You have made your to-do list this weekend. Your projects include hanging your children’s baby baptism portraits on the wall. Your children are now 5 and 7. You have no excuses any longer. Part of this procrastination has stemmed from too many misfires in your previous wall display/picture hanging efforts. The empty nail holes in your walls serve as a reminder of these botched attempts. Well put your fears to rest, find that hammer and nail and get ready to blow the dust off those frames. Evy McPherson from Evy McPherson Interiors is going to guide us through her no-fail ideas and tips for designing the perfect wall display.
BACKGROUND: I’ve been blessed to have had a full design career in Nashville until 2005 when I had a “shopping accident” and bought a house in Mexico. I had the fortune of living in San Miguel de Allende for 3 glorious years where almost every weekend, I’d visit a new city or market. Since returning to the states, in addition to my work as an interior designer, I’ve developed a line of jewelry and antiques that I sell on Taigan.com as well as in juried art and antique shows throughout the country.
This is one of my favorite facets of designing a space. From the selection of what to display whether it’s an original from a revered artist or a kindergartener’s first finger painting. For me, coming up with what to put IN the frame is as much fun as enjoying the finished product. This could be a small architectural fragment, treasured keepsake or a faded, wrinkled photograph; all can look quite special when framed (or sometimes unframed) and thoughtfully placed on a wall.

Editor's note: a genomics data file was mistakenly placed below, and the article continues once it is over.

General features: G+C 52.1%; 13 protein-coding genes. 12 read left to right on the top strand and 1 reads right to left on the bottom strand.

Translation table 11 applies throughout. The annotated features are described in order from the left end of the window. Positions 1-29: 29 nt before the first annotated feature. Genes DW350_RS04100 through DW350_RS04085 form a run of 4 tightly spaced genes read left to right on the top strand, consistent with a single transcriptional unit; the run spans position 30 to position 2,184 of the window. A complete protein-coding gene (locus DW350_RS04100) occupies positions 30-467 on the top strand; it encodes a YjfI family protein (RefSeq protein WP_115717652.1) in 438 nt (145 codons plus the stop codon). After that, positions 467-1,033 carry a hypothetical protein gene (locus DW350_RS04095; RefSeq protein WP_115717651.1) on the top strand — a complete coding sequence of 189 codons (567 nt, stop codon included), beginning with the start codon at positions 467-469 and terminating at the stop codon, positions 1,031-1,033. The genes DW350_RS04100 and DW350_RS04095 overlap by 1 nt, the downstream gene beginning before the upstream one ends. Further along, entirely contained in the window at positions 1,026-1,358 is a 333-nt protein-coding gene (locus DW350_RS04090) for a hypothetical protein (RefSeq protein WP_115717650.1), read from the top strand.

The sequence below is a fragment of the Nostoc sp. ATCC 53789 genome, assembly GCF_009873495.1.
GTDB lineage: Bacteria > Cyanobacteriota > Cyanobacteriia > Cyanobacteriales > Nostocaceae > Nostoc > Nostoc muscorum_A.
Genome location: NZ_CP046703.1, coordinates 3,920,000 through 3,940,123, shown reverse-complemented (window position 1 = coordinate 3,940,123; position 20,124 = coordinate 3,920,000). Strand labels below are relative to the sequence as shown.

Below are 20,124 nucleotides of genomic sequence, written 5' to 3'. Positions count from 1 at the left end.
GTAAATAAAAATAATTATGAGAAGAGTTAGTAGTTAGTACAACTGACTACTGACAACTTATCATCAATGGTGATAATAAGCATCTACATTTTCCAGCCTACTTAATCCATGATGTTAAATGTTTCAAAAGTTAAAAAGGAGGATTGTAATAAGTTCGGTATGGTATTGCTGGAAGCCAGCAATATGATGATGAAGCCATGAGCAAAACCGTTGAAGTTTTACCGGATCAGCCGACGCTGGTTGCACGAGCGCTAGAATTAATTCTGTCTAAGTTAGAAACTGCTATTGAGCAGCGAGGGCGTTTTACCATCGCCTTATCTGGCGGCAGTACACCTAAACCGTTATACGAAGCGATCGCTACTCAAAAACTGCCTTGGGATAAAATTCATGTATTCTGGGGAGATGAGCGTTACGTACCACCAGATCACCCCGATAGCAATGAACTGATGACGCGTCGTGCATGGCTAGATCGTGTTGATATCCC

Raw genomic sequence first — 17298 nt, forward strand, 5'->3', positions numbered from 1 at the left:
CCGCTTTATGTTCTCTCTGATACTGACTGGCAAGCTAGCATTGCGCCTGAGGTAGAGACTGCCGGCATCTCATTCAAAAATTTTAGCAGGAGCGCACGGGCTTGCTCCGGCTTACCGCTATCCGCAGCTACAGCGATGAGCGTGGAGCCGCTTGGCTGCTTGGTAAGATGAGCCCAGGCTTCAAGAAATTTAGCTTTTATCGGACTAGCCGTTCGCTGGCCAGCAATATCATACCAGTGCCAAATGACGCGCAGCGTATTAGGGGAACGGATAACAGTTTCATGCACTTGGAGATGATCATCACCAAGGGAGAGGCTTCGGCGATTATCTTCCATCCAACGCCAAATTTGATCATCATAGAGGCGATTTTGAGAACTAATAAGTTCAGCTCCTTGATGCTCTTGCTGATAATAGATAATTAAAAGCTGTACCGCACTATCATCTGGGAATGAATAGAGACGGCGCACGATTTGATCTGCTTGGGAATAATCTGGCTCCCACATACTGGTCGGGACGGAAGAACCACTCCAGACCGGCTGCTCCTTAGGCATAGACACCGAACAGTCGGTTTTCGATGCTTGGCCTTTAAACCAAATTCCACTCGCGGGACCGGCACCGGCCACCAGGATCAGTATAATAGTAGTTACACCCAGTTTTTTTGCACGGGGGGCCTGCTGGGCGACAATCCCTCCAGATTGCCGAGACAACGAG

A few rules of thumb to go by:
Height – you can’t go wrong with eye-level. Always important to take into consideration is ‘whose’ eye-level it is when installing. If it’s some place where there are a lot of tall people, installing it at my eye level (5’3’ tall on a good hair day) would be way too low. If I want to create a little drama, I’ll hang something really low or off-center.
Occasionally, hanging something a bit lower than eye-level can bring attention to an area, such as next to a chair, over a sofa or desk.
Determining Placement – If it’s a single piece, it can be as simple as someone holding it up for you to see or you can make a paper template and put on the wall using removable tape. You can get a really good idea of how it will look, make the adjustment and go for it. Often, if there are multiples, I’ll spread the pieces out on the floor in front of the wall where I’m installing, playing musical chairs of sorts to determine the perfect layout and spacing.
Another factor to take into consideration is size. Using something large or over-scaled, like the large canvas over the small-ish loveseat can be dramatic.
Same can be said for small pieces strategically placed to make an area more interesting such as over a doorway, in a bookcase or shelving area as in this wine cellar.
Other than that it’s pretty simple……
I can’t say enough about the impact of a collection or grouping of pieces, whether it’s prints identically framed, a collection of mirrors, photographs, antique plates, and the list goes on. Collections can be symmetrically and evenly spaced on a single wall
or spread throughout an entire room (Jackye Lanham, designer)
Some of my favorite arrangements are when you place art working around the architecture, wall lighting, or other decorative pieces or accessories.
The type or style of frames selected can influence the overall feel, whether using the traditional wood frame or doing something a bit unconventional. Here is one of my favorites that depart from the norm……. the cello hung on the wall, independent of the frame is kind of an “oh-by-the-way” approach.
Ways to display wall art other than using the traditional wood frame are to use all acrylic boxes, clipboards or to suspend pieces from a cable using clips or clothespins. (Both images from Remodelista; clipboards, the design of James Huniford and wallartfromcurtainrodstylefiles )
And ……what NOT to do in the world of picture hanging….never hang something just because you have it. Much better to have a blank wall than use something that’s not absolutely special to you!
Thank you Evy! For more information about Evy and her work, please read below!
Evy McPherson Interiors
(Image #1: thecraftingchicks.com ; Images 2-8: Evy Mcpherson; Images 9-10: Remodelista; Image 11: Evy Mcpherson)
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